• Blueberries: Berries are one of the best foods for brain health. Blueberries and other berries (like blackberries and raspberries) improve the neural pathways in your brain, prevent neural cell death, reduce inflammation, and improve cognitive and behavioral function in the brain.
  • Leafy greens. Green foods are among the most nutrient dense on the planet. They are packed with vitamins and minerals, especially folic acid, which helps to prevent against cognitive decline. Greens will help you be more aware of your surroundings and keep your vocabulary sharp.

Think about it — a salad with kale, spinach, walnuts, salmon and blueberries could be the best thing to give your brain on a daily basis!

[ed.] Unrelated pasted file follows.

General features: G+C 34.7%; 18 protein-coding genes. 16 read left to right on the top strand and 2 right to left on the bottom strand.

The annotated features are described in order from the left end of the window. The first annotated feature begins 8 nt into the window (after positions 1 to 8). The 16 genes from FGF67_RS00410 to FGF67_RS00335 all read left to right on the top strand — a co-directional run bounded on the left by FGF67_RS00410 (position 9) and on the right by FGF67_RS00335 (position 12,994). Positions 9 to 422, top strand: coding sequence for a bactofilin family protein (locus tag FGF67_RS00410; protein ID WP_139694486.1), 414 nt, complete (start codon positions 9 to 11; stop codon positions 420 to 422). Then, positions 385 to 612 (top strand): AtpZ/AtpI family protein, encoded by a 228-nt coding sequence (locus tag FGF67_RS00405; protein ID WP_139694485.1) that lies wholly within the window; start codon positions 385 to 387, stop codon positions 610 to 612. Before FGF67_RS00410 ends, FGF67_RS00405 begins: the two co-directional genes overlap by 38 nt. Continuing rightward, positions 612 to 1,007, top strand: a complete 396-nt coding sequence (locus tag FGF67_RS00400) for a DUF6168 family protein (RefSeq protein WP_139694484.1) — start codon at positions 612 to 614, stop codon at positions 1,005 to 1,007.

What foods should you avoid?

Just like some foods give your brain a boost, others push it into a fog. The biggest brain-buster is sugar. Diets high in sugar and high-fructose corn syrup drastically reduce your mental readiness. Researchers discovered that elevated sugar in the diet leads to greater insulin production and resistance in the brain. Exposure to elevated insulin reduces the brain’s response, leading to memory loss and slower motor function. Increased insulin resistance also affects how well your cells store energy for later use — your brain will not be able to fire on all cylinders without the right available nutrients.

Your diet affects how well you’ll do on a test, how quickly you respond to drivers on the road at rush hour, or how quickly you solve a problem. So, the next time you’re trying to decide what to make for lunch, remember to feed your brain.